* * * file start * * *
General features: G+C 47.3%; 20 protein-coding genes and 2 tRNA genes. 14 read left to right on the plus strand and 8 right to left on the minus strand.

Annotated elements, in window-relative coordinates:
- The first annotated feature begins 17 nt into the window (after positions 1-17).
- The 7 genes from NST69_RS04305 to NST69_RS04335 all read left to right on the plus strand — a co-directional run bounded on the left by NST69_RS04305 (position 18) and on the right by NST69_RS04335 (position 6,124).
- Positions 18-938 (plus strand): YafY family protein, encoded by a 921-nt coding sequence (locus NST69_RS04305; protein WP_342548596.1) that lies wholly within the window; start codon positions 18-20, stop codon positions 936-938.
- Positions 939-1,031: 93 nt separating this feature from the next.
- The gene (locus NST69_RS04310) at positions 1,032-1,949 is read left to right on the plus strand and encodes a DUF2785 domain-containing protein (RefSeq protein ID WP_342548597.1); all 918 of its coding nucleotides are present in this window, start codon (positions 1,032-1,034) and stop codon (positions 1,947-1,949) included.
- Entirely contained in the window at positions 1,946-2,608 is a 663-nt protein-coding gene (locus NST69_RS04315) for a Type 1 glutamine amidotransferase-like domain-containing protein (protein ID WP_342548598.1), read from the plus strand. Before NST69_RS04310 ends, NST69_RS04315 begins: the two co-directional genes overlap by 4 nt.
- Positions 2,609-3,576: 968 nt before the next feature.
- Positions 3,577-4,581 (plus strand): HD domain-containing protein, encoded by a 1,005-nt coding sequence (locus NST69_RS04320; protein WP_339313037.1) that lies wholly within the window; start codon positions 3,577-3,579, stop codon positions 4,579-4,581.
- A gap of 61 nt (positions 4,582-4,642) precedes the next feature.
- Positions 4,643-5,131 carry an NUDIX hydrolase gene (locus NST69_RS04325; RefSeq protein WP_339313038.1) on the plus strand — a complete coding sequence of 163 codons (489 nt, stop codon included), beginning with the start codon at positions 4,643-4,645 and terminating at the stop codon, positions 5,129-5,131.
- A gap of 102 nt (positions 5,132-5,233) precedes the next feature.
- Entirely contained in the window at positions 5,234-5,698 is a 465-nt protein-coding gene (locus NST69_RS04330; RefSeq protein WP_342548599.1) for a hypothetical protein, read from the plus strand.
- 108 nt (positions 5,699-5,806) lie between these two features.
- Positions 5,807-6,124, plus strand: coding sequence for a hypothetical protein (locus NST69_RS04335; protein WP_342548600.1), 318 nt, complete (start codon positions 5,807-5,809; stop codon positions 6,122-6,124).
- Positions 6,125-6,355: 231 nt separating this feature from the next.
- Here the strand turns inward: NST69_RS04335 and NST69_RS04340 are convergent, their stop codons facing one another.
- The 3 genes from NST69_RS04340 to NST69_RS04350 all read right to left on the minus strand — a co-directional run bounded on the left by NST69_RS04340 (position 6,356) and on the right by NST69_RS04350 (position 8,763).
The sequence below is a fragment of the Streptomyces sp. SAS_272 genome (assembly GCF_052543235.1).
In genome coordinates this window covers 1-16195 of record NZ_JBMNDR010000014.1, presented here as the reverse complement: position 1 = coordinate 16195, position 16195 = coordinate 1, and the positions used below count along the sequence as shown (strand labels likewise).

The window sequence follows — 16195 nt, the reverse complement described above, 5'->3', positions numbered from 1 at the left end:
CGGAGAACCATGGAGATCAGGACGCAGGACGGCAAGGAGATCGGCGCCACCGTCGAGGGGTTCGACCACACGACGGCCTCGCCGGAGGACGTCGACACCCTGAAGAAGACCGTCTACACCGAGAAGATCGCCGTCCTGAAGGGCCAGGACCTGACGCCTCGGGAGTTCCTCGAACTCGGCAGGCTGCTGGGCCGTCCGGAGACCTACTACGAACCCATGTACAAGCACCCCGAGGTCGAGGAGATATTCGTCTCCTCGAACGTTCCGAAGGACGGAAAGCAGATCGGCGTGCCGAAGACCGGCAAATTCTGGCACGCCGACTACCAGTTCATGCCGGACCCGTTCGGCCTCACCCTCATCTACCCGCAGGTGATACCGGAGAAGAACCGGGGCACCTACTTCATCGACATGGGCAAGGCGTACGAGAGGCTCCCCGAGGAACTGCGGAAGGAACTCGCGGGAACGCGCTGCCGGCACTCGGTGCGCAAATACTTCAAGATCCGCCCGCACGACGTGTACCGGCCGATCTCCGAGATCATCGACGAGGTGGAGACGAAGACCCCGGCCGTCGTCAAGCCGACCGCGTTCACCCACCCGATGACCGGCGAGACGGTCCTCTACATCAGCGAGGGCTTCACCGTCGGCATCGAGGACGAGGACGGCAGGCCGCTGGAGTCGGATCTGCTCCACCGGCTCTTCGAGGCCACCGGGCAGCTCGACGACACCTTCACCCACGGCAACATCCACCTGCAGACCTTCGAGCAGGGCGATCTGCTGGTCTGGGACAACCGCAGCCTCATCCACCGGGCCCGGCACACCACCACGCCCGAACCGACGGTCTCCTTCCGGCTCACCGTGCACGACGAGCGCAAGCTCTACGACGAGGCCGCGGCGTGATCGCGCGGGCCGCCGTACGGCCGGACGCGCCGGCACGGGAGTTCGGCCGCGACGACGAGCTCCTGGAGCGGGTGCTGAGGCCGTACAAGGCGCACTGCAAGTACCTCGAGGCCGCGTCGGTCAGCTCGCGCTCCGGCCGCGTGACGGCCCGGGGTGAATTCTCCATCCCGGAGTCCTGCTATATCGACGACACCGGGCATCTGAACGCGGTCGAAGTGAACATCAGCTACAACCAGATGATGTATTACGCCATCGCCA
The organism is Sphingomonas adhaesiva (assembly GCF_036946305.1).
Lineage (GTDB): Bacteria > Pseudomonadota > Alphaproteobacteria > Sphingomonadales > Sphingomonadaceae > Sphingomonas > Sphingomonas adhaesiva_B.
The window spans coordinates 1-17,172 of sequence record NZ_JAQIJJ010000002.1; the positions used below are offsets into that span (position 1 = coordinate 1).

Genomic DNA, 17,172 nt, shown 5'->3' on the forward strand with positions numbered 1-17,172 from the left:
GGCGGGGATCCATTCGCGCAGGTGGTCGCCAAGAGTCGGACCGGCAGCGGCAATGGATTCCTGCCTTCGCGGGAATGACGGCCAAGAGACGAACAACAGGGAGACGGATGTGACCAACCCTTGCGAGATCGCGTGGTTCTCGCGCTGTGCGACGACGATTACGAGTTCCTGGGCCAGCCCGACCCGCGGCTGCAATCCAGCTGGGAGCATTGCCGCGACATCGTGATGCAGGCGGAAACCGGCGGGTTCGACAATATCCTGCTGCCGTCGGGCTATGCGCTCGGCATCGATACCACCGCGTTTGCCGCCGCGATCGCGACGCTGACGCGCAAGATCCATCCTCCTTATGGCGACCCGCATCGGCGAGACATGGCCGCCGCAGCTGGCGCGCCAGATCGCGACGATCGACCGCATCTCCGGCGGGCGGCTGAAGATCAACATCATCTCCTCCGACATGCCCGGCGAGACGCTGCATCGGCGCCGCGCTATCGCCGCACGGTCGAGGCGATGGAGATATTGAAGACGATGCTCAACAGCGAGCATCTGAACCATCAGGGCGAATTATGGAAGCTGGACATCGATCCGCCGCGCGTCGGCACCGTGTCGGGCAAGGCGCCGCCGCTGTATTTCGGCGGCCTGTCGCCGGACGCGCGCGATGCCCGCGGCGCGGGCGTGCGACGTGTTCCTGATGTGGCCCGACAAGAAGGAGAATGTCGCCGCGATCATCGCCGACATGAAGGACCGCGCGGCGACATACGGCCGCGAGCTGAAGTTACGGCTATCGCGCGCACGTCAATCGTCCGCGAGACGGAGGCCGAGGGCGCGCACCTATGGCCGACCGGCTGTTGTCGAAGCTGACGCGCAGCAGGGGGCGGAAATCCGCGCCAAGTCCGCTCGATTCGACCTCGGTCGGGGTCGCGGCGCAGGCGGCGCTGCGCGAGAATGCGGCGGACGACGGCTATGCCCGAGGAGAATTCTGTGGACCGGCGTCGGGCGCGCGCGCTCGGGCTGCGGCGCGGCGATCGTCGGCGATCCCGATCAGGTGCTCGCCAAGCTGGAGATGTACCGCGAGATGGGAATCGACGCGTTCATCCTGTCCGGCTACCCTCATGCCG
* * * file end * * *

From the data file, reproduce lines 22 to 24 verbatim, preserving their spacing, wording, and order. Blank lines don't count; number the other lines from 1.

The window sequence follows — 16195 nt, the reverse complement described above, 5'->3', positions numbered from 1 at the left end:
CGGAGAACCATGGAGATCAGGACGCAGGACGGCAAGGAGATCGGCGCCACCGTCGAGGGGTTCGACCACACGACGGCCTCGCCGGAGGACGTCGACACCCTGAAGAAGACCGTCTACACCGAGAAGATCGCCGTCCTGAAGGGCCAGGACCTGACGCCTCGGGAGTTCCTCGAACTCGGCAGGCTGCTGGGCCGTCCGGAGACCTACTACGAACCCATGTACAAGCACCCCGAGGTCGAGGAGATATTCGTCTCCTCGAACGTTCCGAAGGACGGAAAGCAGATCGGCGTGCCGAAGACCGGCAAATTCTGGCACGCCGACTACCAGTTCATGCCGGACCCGTTCGGCCTCACCCTCATCTACCCGCAGGTGATACCGGAGAAGAACCGGGGCACCTACTTCATCGACATGGGCAAGGCGTACGAGAGGCTCCCCGAGGAACTGCGGAAGGAACTCGCGGGAACGCGCTGCCGGCACTCGGTGCGCAAATACTTCAAGATCCGCCCGCACGACGTGTACCGGCCGATCTCCGAGATCATCGACGAGGTGGAGACGAAGACCCCGGCCGTCGTCAAGCCGACCGCGTTCACCCACCCGATGACCGGCGAGACGGTCCTCTACATCAGCGAGGGCTTCACCGTCGGCATCGAGGACGAGGACGGCAGGCCGCTGGAGTCGGATCTGCTCCACCGGCTCTTCGAGGCCACCGGGCAGCTCGACGACACCTTCACCCACGGCAACATCCACCTGCAGACCTTCGAGCAGGGCGATCTGCTGGTCTGGGACAACCGCAGCCTCATCCACCGGGCCCGGCACACCACCACGCCCGAACCGACGGTCTCCTTCCGGCTCACCGTGCACGACGAGCGCAAGCTCTACGACGAGGCCGCGGCGTGATCGCGCGGGCCGCCGTACGGCCGGACGCGCCGGCACGGGAGTTCGGCCGCGACGACGAGCTCCTGGAGCGGGTGCTGAGGCCGTACAAGGCGCACTGCAAGTACCTCGAGGCCGCGTCGGTCAGCTCGCGCTCCGGCCGCGTGACGGCCCGGGGTGAATTCTCCATCCCGGAGTCCTGCTATATCGACGACACCGGGCATCTGAACGCGGTCGAAGTGAACATCAGCTACAACCAGATGATGTATTACGCCATCGCCA
The organism is Sphingomonas adhaesiva (assembly GCF_036946305.1).